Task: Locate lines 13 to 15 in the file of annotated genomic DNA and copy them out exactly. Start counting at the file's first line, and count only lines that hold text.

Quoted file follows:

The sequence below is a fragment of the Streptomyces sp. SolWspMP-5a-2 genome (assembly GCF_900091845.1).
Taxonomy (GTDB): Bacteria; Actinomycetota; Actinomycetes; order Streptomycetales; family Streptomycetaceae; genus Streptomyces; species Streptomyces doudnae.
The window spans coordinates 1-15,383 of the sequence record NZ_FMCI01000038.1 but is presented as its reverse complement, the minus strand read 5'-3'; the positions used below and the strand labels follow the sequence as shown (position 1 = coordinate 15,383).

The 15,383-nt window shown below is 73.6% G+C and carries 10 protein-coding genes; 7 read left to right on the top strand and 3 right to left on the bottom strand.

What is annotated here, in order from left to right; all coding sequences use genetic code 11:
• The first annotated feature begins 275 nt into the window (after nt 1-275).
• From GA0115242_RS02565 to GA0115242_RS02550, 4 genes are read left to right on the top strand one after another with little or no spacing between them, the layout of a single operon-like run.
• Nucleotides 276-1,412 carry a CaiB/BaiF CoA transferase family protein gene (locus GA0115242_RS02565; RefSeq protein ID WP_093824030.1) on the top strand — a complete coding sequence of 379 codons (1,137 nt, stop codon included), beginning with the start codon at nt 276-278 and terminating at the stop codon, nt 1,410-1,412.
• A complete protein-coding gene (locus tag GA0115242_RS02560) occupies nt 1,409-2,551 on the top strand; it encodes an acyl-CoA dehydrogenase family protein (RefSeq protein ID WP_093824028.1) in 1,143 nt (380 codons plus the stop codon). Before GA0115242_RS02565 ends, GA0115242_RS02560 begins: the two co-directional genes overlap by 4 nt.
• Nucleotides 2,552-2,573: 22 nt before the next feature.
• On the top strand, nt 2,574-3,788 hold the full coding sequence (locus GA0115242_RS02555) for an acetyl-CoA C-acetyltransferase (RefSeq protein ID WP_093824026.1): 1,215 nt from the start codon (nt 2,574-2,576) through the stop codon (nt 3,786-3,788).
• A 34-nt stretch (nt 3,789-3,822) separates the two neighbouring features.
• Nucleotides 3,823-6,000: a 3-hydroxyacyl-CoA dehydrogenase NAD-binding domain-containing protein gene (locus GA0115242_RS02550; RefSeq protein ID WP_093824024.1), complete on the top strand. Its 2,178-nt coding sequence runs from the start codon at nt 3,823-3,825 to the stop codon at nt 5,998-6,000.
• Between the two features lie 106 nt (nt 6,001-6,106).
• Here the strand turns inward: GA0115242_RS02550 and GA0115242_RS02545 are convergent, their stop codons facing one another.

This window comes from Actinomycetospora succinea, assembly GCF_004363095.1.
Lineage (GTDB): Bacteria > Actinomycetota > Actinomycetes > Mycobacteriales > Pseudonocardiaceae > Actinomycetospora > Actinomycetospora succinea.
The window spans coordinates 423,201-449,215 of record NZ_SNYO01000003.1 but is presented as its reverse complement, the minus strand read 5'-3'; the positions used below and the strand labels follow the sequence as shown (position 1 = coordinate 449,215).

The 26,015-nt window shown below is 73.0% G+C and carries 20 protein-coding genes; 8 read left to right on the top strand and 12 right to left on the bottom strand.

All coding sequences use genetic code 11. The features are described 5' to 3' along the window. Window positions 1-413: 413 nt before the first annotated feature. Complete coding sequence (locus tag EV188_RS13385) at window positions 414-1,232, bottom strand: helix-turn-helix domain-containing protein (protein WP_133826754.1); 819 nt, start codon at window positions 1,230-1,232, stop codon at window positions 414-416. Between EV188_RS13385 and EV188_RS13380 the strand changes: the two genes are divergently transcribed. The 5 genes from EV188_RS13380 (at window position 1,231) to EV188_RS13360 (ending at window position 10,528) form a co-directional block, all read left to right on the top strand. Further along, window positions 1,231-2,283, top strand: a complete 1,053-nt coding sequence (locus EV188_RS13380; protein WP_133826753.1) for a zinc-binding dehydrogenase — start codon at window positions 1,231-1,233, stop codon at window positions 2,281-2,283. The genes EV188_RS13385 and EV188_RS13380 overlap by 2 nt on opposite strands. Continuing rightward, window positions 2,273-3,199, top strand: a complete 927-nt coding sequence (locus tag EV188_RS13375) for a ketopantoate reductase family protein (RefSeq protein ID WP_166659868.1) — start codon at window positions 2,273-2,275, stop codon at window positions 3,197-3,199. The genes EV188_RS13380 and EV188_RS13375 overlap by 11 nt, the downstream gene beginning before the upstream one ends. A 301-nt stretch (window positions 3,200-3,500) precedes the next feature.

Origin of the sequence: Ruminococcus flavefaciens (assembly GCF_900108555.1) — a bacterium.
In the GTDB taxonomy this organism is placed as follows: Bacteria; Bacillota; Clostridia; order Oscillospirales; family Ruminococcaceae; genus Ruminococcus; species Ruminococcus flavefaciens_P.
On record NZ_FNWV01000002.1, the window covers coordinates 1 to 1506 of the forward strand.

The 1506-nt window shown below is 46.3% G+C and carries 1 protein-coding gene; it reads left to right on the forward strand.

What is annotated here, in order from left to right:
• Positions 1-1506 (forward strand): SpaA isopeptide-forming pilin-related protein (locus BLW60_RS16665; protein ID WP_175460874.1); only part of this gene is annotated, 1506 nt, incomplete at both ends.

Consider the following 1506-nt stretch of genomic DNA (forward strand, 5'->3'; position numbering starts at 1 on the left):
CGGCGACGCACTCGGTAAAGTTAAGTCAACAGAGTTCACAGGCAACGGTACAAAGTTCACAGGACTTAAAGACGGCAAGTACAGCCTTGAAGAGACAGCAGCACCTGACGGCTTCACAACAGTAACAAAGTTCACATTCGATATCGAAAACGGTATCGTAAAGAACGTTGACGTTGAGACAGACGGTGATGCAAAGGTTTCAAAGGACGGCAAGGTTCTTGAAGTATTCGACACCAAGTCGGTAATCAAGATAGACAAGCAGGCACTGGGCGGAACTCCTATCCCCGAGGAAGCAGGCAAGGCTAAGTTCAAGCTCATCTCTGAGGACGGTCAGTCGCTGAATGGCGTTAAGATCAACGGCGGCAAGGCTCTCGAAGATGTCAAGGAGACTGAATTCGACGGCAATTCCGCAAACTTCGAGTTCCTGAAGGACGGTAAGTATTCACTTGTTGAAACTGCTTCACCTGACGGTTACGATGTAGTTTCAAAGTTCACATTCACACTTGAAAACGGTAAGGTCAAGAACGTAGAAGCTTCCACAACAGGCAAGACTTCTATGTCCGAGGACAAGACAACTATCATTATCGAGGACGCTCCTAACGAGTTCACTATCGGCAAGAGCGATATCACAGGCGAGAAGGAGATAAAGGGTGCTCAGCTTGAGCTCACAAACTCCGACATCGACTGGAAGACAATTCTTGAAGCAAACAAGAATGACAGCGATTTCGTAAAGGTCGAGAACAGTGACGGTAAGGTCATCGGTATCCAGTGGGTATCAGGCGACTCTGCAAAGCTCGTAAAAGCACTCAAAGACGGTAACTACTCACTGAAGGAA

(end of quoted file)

• Nucleotides 3,823-6,000: a 3-hydroxyacyl-CoA dehydrogenase NAD-binding domain-containing protein gene (locus GA0115242_RS02550; RefSeq protein ID WP_093824024.1), complete on the top strand. Its 2,178-nt coding sequence runs from the start codon at nt 3,823-3,825 to the stop codon at nt 5,998-6,000.
• Between the two features lie 106 nt (nt 6,001-6,106).
• Here the strand turns inward: GA0115242_RS02550 and GA0115242_RS02545 are convergent, their stop codons facing one another.